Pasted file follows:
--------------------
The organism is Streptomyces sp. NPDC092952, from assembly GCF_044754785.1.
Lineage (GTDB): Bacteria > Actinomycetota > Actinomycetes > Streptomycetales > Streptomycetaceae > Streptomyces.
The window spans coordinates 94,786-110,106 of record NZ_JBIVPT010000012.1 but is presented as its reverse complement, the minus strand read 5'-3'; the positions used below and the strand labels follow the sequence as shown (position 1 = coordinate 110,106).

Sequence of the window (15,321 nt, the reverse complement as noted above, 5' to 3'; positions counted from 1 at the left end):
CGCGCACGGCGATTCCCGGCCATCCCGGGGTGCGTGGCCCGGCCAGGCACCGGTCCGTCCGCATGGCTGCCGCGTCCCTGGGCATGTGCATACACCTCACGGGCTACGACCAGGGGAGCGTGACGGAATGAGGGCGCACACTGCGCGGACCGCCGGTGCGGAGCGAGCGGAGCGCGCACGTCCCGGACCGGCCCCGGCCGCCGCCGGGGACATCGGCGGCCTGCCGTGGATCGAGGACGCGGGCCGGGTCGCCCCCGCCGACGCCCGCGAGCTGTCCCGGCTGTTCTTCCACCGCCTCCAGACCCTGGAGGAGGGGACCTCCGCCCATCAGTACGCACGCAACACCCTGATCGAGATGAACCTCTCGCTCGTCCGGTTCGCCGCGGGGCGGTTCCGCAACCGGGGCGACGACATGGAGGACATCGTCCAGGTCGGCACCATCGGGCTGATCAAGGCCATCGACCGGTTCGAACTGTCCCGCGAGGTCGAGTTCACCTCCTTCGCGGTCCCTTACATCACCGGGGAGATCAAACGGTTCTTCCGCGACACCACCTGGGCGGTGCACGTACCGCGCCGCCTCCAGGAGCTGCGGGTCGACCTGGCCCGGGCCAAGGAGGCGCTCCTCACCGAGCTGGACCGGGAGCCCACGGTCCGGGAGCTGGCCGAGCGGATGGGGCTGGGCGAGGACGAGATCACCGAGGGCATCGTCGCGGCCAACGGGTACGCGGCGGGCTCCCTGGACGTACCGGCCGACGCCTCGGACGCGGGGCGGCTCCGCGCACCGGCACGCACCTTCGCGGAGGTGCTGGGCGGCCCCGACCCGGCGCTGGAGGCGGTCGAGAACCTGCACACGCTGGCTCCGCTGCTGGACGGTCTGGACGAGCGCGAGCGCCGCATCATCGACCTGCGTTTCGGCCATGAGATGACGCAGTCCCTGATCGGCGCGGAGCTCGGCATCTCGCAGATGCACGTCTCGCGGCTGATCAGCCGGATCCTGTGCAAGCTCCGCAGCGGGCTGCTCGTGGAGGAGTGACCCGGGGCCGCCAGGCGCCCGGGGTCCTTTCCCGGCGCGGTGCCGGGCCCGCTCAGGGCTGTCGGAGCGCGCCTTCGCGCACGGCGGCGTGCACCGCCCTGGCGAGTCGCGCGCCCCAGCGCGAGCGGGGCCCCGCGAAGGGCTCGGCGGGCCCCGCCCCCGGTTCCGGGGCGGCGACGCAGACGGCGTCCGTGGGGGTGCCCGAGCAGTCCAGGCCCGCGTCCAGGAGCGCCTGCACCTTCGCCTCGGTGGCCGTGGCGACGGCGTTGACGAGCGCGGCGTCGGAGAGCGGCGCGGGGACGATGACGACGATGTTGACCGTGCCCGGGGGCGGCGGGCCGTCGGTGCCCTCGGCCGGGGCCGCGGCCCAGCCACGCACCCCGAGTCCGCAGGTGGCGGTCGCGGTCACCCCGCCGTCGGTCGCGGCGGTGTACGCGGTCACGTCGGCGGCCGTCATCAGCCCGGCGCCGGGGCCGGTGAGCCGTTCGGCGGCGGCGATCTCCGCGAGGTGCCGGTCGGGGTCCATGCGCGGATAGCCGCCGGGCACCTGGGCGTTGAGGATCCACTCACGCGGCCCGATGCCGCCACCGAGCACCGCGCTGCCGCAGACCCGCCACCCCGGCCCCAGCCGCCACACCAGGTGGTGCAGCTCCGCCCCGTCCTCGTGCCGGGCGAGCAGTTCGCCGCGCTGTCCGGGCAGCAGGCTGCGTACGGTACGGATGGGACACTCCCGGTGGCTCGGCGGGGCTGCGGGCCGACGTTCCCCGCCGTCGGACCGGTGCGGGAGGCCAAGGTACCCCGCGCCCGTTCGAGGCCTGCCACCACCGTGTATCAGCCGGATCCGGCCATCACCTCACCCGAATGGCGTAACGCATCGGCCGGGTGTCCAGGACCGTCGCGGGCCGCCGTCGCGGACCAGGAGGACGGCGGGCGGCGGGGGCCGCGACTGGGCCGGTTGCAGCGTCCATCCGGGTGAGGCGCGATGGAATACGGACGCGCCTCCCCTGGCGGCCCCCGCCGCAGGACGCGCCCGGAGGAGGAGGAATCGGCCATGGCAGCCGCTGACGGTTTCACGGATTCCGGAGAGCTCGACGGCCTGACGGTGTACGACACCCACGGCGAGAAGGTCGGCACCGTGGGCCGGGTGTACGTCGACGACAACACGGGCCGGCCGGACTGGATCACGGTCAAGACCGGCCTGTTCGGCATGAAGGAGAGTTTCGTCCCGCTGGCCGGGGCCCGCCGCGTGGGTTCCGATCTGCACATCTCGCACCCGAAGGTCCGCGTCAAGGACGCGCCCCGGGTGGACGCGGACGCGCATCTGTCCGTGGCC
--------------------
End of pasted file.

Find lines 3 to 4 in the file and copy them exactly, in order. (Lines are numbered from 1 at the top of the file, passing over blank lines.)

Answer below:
The window spans coordinates 94,786-110,106 of record NZ_JBIVPT010000012.1 but is presented as its reverse complement, the minus strand read 5'-3'; the positions used below and the strand labels follow the sequence as shown (position 1 = coordinate 110,106).

Sequence of the window (15,321 nt, the reverse complement as noted above, 5' to 3'; positions counted from 1 at the left end):